PDB:

The music! In fact sometimes it’s hard for me to listen to The Stones, The Doors, The Who, the different people I knew so well, because I remember too much. It’s not like other people listening to that music. You just go there.

MS:

They must come flashing back to you, all these memories. The taste, the sounds, everything.

PDB:

Oh yeah. And I’ve lost so many of them. So young.

MS:

Who was the most tragic loss for you so far?

PDB:

Woah. There are way too many. My GTOs (Girls Together Outrageously). There are only two of us left. But Keith Moon, that was rough. He was 31. Gram Parsons, who I was very very close to, was 26. You know, the drug culture. I wasn’t addicted so I dabbled with everything, but I was not addicted. I wanted to live, and I saw people die. So I stopped at a fairly decent age. But that was a rough time. We didn’t know how deadly they were, either. I went with the Jimi Hendrix Experience to a party at the Factory in New York, and as we walked in I was kind of behind all the guys, and they all put their hands out like this and people put drugs—pills—in their hands. And they took them all, without knowing what they were or anything. I didn’t, but I went "Wow, I hope he’s going to be able to perform tonight."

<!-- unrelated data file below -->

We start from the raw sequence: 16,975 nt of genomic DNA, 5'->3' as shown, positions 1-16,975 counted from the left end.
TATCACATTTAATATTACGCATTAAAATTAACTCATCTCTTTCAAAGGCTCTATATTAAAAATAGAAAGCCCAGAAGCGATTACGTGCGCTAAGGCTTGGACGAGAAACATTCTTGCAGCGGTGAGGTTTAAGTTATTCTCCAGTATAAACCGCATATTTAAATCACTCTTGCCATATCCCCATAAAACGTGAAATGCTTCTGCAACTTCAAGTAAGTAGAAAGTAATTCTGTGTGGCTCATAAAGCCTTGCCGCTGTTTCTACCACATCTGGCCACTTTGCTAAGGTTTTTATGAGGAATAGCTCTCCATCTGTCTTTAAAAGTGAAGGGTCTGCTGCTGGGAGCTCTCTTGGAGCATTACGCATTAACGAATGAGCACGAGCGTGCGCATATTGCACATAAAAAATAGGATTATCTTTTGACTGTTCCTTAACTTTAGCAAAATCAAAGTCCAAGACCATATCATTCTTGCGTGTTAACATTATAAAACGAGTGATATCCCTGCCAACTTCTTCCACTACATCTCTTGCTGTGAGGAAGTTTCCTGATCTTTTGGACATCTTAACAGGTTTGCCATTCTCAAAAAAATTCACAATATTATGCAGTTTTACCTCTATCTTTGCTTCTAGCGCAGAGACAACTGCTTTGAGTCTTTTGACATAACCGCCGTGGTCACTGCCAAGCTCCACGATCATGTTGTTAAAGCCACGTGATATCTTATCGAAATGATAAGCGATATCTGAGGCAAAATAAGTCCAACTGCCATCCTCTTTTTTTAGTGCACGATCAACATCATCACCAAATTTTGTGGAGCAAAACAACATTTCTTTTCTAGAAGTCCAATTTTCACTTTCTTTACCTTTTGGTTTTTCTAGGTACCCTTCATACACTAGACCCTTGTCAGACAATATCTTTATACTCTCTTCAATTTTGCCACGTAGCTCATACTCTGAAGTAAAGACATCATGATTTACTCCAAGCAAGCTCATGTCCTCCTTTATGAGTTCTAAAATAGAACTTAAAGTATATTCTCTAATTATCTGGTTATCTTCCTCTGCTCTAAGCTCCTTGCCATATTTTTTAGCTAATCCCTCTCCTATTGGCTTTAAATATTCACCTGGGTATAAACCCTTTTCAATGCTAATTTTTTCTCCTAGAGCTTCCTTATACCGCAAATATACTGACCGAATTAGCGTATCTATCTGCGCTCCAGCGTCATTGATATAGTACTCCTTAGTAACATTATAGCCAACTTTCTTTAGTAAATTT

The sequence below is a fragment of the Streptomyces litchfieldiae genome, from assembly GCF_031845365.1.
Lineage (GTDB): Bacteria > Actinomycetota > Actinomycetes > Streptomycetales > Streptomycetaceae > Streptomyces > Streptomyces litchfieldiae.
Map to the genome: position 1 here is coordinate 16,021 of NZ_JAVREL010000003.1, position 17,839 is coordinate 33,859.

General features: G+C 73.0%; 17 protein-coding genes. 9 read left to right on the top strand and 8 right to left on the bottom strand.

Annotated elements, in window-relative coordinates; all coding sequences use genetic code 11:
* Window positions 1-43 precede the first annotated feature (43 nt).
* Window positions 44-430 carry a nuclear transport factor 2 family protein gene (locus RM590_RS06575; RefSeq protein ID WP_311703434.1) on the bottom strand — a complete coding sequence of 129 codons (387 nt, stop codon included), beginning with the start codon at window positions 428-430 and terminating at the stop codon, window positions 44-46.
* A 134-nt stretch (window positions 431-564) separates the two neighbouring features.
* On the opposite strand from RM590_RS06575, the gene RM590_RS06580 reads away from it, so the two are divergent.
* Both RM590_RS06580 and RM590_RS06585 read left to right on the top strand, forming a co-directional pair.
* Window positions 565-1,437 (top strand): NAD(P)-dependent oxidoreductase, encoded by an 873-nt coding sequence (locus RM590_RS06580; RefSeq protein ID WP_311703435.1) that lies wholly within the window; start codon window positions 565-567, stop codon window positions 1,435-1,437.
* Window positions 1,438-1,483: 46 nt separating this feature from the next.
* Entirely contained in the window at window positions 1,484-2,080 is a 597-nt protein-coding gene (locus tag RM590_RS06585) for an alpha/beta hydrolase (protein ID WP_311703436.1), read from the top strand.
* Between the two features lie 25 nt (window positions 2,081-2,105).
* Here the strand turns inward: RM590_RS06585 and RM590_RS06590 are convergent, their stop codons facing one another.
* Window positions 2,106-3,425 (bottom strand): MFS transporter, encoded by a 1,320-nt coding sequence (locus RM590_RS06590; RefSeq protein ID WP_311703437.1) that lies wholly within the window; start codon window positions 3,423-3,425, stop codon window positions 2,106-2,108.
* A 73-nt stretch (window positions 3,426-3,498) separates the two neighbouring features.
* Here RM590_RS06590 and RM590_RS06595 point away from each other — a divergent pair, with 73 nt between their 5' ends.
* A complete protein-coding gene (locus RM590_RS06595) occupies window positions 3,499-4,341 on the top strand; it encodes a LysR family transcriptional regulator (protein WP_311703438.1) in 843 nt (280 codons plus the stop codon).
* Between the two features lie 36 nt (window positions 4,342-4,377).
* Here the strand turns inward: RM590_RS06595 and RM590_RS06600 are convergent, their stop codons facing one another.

MS:

Sometimes it would happen.

PDB:

Well, I didn’t mean on stage.

MS:

Do you remember the first time you pleasured yourself?

MS:

Yeah! I was listening to the early Rolling Stones record.

MS:

Which one?

PDB:

Well, I think it’s on the second album. It’s called "It’s All Right." And one of the lines was "Let me put it in / It feels all right."

MS:

Now when you’re rolling around with Mick Jagger did that ever come on?

PDB:

No, but it came into my mind! That’s for sure.

MS:

I want to wrap this up with what we talked about with the slut-shaming. There’s a lot of stigma with sexually transmitted infections. What was going on when you were rocking around the Sunset Strip? Because we have so much more to worry about these days.

PDB:

The only thing going on is that you could get the clap, gonorrhea, or crabs. I never got those things.

MS:

For people out there now, there’s so much stigma, it’s so much scarier. You would operate differently these days I feel, right?

PDB:

Maybe a little bit. Because like I was saying earlier, I didn’t sleep with that many people. I was very circumspect.

MS:

But, no one was using condoms I would assume, right?

PDB:

Well, we were on the pill, so we didn’t have to. But now you have to.

MS:

For STIs.

PDB:

You have to use condoms, of course, of course, of course.